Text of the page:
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    03 Nov 2014

    Have you ever wondered how other Black people in the Greater Toronto Area are doing?

    There are over 475,000 people who identify as African/Caribbean/Black living in the Greater Toronto Area (GTA). Our experiences often vary, depending on the city of residence and financial status.

    What happens to a family of 4 in Oakville, is different from a similar family living near to Jane/Finch, or Maple. The Black Experience Project (BEP) seeks “to better understand the lived experiences of individuals within this community, and the factors leading to their success and challenges.”

    After weeks of scheduling conflicts I managed to secure some time with Project Manager of Phase 2, Suelyn Knight. Her role in the organization aside from being the project manager handling outreach, finding participants, venues, and worried about marketing and engagement; is implementing and actually conducting the survey, whilst supporting the development of the survey tool, and sitting on the research advisory committee. It explains why it took so long to nail her down for half hour.

    What is the Black Experience Project?

    Simply put, the BEP is a seminal research study, looking at the experiences of people who identify as Black or Caribbean living in the GTA.

    Through this in depth survey of 2,000 people living in the GTA, the project hopes to dissect the various Black residents of Canada’s most inhabited neighbourhoods, within, and surrounding Toronto. “Durham , Toronto, Halton, York and Peel Region are the areas where the interviews will be conducted” said Knight.

    But why just the GTA? “We currently have funding for the GTA, and we’re looking at the places that have the highest concentration of the Black population” Knight answered.

    With the survey template built in combination with the methodology, it is easily transferable to other areas, and Knight says “BEP would support other groups doing the similar research, if they asked for it”. So if you’re reading this Montreal, Halifax, Calgary, Edmonton, Vancouver, ask for it!

    “The study hopes to provide data, to analyze things leading up to our successes, and challenges.” says Knight. “It captures the lived experience of Blacks in the GTA”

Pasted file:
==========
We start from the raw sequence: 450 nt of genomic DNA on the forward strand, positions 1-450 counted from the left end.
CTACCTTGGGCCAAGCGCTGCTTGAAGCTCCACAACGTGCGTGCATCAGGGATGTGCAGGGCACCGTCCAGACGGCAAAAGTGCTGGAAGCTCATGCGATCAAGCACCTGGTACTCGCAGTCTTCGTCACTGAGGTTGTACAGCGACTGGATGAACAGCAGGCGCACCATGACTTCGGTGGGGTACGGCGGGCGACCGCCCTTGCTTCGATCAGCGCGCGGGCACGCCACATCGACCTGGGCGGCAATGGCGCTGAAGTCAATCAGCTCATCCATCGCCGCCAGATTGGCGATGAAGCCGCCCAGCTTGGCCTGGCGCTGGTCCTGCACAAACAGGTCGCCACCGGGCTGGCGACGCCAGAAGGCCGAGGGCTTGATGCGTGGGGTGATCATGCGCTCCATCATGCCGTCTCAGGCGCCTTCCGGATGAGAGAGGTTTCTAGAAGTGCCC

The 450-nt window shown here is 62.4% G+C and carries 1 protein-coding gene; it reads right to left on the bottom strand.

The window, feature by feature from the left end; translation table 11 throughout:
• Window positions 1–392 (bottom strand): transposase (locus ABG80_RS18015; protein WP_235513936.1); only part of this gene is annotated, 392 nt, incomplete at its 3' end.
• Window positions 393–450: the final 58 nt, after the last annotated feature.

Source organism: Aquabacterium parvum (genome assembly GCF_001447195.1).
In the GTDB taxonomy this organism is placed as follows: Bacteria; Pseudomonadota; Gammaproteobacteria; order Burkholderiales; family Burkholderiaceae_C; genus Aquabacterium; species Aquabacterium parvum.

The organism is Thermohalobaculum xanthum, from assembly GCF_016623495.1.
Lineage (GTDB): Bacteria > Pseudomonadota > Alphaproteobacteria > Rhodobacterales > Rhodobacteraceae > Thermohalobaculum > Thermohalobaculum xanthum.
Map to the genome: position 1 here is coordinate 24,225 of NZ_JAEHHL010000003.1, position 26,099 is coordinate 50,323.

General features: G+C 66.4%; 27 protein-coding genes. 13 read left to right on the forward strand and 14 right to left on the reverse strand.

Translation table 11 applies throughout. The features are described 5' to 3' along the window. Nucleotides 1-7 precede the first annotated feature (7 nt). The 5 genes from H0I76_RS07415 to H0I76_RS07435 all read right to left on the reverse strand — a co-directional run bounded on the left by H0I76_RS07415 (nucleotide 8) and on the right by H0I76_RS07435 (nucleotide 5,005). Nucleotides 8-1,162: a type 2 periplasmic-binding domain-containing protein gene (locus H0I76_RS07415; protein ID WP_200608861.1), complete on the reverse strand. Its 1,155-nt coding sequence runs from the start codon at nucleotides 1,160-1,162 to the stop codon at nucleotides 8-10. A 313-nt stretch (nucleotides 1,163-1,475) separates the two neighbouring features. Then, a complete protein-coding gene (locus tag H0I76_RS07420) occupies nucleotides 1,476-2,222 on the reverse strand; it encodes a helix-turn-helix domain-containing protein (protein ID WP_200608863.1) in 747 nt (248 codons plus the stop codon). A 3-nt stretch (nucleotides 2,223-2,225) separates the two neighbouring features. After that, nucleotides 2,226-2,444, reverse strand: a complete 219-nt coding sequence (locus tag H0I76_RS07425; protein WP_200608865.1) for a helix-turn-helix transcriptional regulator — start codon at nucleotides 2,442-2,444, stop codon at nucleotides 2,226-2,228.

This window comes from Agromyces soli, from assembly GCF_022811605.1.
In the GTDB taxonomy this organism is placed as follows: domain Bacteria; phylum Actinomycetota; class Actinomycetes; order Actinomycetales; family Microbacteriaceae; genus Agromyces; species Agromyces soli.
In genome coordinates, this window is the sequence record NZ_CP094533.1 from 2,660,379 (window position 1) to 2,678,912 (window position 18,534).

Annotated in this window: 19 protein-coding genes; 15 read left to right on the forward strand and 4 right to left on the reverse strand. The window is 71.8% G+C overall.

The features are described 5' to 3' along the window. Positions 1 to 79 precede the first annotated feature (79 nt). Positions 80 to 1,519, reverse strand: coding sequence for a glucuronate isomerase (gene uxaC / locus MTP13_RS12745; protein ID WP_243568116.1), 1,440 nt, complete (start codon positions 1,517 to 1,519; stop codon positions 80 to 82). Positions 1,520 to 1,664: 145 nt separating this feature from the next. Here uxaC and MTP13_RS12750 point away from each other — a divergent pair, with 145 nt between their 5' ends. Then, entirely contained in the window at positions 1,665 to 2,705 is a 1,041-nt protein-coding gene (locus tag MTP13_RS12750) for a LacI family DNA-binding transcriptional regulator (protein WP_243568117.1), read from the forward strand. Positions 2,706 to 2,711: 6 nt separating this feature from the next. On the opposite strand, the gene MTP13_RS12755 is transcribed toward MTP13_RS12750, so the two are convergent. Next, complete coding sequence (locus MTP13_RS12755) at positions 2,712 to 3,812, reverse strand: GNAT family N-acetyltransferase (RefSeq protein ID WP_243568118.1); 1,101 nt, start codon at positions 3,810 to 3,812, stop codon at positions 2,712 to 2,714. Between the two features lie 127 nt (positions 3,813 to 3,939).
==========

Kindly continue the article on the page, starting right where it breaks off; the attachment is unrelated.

“There are a lot of conversations around what the Black community is, what the contributions are, and how the Black community is portrayed.” say Knight.

    How will this info help to better the lives of ordinary Black Canadians?

    According to Knight the survey will do this in 2 ways:
    1. the fact that this study will be as representative of the community as possible, based on how people self-reported their socio-demographic information in the census data, and not just of people within a certain income category which is how the community is frequently represented in the media. This broad representation can help policy makers capitalize on people doing well within the community, in addition to putting systems in place to support those who are not..
    2. Provide actual data that they can draw on to say “this is what the people have said about themselves”. One of the concerns was always writing our own narrative, versus having it told to us. The media often shows the most negative side of life for Black Canadians (gangs, drugs, welfare, etc), and that is not reflective of what life is like for most inhabitants.

    The challenges experienced in the young project, stem from the reluctance of people to share their story. “The Black community is not necessarily known to be engaged and open” Knight commented. “We’re currently looking for participants; some people sign up right away, some people need more nudging.”

    Knight said that it is important to make sure people feel included. “We’re trying to consider every factor and aspect. We want people from different parts of the world to see themselves as a part of this project.”

    The various survey participants are being drawn from various sub groups within the community; covering age, income, sexual orientation, city of residence, occupation and country of origin, amongst other criteria.

    The BEP kicked off in March 2014 revealing the members of the Research Advisory Group.

    Phase 2 focuses on developing the content, administering the survey and analyzing the date for completion by March 2015.

    Phase 3 - Involves the reporting and dissemination of the findings slated for March to December 2015.

    Knight is urging all Black Canadians to get involved. “It is our story, and it will benefit the community overall, so show up and represent”.

    It’s a study that has been long needed, I have my interview scheduled for November 2014.

    The partners for the survey include United Way of Toronto, YMCA, TD Bank Group and the Ontario Trillium Foundation.

    Founder of the Environics Institute Michael Adams, founded the research institute in 2006. His interest lied in looking at multicultural and civic engagement, focusing on communities that are not normally heard from. The organization has produced several studies including the 2006 Survey on Muslims in Canada and 2010 Urban Aboriginal Peoples Study.

    To get involved, please visit: www.environics.ca/bep-gta

    Read 4887 times Last modified on Wednesday, 21 November 2018 08:28
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